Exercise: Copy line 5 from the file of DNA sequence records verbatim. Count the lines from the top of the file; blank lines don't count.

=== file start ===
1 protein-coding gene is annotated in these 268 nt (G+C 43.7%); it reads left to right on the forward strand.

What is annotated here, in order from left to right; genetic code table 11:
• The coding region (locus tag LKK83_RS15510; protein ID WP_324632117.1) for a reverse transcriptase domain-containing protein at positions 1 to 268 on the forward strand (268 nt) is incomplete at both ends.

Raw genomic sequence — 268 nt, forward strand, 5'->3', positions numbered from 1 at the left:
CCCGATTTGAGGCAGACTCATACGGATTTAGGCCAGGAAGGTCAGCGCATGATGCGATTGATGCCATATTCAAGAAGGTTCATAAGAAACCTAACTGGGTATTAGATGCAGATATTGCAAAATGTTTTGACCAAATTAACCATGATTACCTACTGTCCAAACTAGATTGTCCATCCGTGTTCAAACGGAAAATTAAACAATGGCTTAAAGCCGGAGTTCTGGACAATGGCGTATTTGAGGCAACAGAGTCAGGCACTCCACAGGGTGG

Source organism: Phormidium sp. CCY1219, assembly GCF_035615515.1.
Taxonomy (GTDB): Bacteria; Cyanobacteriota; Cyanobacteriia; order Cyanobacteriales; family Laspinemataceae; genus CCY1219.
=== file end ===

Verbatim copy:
CCCGATTTGAGGCAGACTCATACGGATTTAGGCCAGGAAGGTCAGCGCATGATGCGATTGATGCCATATTCAAGAAGGTTCATAAGAAACCTAACTGGGTATTAGATGCAGATATTGCAAAATGTTTTGACCAAATTAACCATGATTACCTACTGTCCAAACTAGATTGTCCATCCGTGTTCAAACGGAAAATTAAACAATGGCTTAAAGCCGGAGTTCTGGACAATGGCGTATTTGAGGCAACAGAGTCAGGCACTCCACAGGGTGG